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Mark Goodwin Feb 2012
I am The Shoes of Shoes,
which are Solomon’s. Let him polish
me with the oil from his brow, for his gloss
is better than sunshine.

Because of the fragrance of thy ointment buffed
upon me, thy name
is Scent Shine, therefore do the ****** shoes
love thy feet. Stretch me,
with your Shoe-Tree, and I will run
& rejoice with thy feet through
gardens & woods, and across mountains alike.

I am leather, but comely, O ye Daughters
of Shoeshopingham, as The Pile Beneath
the Prophesised Viaduct, and as in the abundant
bottom of The Wardrobe of Solomon.

Look not upon me, because I am leather,
but put me upon thy feet for I
am thy soles.

I am the Rose of Shoe, and the Lilly of The Laces.

As the strong shoes among thorns, so
is my love among The Shod.
As the tongue that tightens to the fruit of the foot, so is
my beloved among The Shod.
His left foot is in my left purse, and his right
foot is my right, tight.
The Polish of My Beloved, behold, cometh
glinting off llyns, he cometh leaping upon
the mountains, with both of me tight on his feet.

Looketh fourth through The Round Window
of Wisdom, through The Lattice see
him shoeing himself with my flesh.

Take us the socked foxes, the little foxes that chew & spoil,
for our shodding is tender.
My Loved Shod’s feet are mine and my leather is his.
Until the day break, and the unshod shadows flee, turn
my Loved Shod, and be thou like the shoe young on the mountains.

Behold, thou art fair, my shoes, behold thou art shoes as fast
as a flock of goats over the Mountain of Shoedon.
Thy laces are like soft strands of moss, which have been spun
& woven in the Workshops of Acorns by The Grubs of Oak.
Thy eyelets are like the sweet slots in which nestle
the seeds of the pomegranate.
Thy tongues are like scarlet leaves fallen from speaking
trees, and thy squeak as I walk in thee is comely.
Thy heal is like the shield that should’ve been
fashioned for Achilles.
Thy two toe caps are as sleek & pert as the twin otters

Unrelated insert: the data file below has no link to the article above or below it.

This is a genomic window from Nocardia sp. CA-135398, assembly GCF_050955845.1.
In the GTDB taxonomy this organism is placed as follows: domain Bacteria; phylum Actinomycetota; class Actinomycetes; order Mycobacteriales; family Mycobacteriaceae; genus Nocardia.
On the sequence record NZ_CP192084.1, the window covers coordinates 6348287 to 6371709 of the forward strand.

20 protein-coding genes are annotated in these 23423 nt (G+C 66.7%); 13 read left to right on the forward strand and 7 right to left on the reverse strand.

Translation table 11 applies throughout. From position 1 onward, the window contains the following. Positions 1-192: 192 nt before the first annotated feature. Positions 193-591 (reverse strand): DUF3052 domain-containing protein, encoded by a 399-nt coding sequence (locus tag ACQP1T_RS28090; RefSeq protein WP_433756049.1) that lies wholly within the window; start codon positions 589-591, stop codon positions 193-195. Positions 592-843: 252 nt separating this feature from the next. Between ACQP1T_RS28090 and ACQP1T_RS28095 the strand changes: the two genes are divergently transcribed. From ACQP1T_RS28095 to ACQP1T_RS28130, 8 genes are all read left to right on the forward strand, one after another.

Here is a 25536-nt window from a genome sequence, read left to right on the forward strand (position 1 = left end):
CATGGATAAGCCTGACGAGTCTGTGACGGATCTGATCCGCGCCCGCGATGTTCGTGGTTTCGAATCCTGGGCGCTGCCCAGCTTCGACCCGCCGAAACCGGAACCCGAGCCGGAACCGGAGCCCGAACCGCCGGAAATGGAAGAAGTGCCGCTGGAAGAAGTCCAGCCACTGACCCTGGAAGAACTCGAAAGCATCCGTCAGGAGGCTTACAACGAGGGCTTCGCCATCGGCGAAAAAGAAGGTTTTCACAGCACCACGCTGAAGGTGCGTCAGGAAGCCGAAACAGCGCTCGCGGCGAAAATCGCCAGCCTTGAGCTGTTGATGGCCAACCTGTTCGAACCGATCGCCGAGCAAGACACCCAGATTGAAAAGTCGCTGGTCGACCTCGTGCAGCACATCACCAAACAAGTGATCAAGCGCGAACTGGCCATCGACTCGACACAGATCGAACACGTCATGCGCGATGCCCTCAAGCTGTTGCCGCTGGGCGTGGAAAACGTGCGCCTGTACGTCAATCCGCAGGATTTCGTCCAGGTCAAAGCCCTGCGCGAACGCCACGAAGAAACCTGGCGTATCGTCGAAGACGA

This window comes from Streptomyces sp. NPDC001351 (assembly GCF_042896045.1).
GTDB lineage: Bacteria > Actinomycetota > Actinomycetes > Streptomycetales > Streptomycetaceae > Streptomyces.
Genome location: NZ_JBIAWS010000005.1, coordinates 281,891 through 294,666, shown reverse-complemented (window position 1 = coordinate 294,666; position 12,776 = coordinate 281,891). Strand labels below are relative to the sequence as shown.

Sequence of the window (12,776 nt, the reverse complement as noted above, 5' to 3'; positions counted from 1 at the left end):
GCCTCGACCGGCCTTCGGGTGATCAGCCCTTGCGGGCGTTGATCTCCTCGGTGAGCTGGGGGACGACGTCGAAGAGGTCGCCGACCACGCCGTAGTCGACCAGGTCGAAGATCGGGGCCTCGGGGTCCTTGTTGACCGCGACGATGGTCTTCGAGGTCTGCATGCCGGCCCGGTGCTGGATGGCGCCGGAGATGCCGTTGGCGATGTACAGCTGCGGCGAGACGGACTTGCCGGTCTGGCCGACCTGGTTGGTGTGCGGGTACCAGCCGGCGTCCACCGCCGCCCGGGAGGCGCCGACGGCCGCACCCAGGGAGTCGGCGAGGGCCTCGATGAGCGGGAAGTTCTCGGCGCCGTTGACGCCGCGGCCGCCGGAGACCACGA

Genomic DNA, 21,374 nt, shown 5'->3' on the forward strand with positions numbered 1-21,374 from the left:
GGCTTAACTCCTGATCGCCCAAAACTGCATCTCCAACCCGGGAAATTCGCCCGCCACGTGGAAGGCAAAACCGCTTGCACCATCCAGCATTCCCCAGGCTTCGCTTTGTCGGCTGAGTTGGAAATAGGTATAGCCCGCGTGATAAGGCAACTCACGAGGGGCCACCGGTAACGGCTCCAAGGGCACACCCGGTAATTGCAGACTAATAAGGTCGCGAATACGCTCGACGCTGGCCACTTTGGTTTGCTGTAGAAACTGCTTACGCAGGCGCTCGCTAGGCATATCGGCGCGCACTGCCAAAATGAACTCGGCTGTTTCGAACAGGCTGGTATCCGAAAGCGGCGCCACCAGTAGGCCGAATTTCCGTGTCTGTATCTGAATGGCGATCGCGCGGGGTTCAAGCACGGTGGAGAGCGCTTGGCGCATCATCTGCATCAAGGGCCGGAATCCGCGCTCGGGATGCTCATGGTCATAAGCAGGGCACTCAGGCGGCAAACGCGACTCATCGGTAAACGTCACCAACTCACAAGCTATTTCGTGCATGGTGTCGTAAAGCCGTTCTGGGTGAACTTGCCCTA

that fish among the lilies.
How beautiful are thee, shoes for feet, O Goddess’s daughters,
the joints of thy soft foot-slot smooth as the gleam
of jewels, the work of the hands of a cunning cobbler.

O Solomon set me twin shoes as seals
upon thy feet, for Love is as strong
as The Road to Dead we must follow. O
my Loved Shod! for every one
of thy steps you make

in me is my bliss.
from 'Shod', by Mark Goodwin, published by Nine Arches Press

digitally produced audio poem version:
Mark Goodwin Feb 2012
soft larch needles    I sniff wish     thin dangling larch twigs hold
raindrops    christ & pagan wrapped to tinsel    autumn light
has projected Borrowdale’s matter    a work crafts growth    I

peer    at a twig’s knuckles    a needle’s green edge   a tiny globe
dissolving landscape    Borrowdale is a    mass    of details full
a vastness of minuscule    high    resolution beauty    immense

numbers of bits    of leaf-frames pebbles daddylongleg claws
for an instant I spread    let    a moment explode    as I climb
through woods by crags    every detail of me    follicle bone-cell

grease    shatters or slicks    amongst     Borrowdale’s infinite
tiny details    one    of my gasps stretches wetly with the beck
others entwine with white fibres of gills    unravelling    gravity

the calcium atoms of my teeth    jumble     along drystone walls
moss green-gleaming    my meal     of Herdwick meat    passes
through my gut whilst Borrowdale’s    details    digest my soul
from 'Back of A Vast', by Mark Goodwin, published by Shearsman Books
Mark Goodwin Feb 2012
She's on my shoulders, her chin snug
on my crown; her hands;
little-strong, clasp
my neck.

My man's fingers & thumbs circle
the glass bones of her ankles.

I am her daddy. Hers.

I imagine the feel of me through
her feelings. She chuckles
at the roughness of my whiskers. I'm the stuff,
in this moment, of her childhood

memories to come: The faint
crispness in the beginning-distance
of her life. These are the days
before her brother will be born.
He is due in August.

These are my last days of this particular

closeness with her. Quickly a glisten

in the corner of my eye builds
to clear silvery wobbles, suddenly pigeons
clap up from the corn, the smooth
heavy-blue sky sheets
electric-flash, her hands cling

a little harder as the dark
clouds rumble.
My cheeks itch with trickles.

As the storm hovers above her she says
with her small-voice clarity -

'Daddy, I won’t cry.'
From 'Else', by Mark Goodwin, published by Shearsman Books

audio recording:

— The End —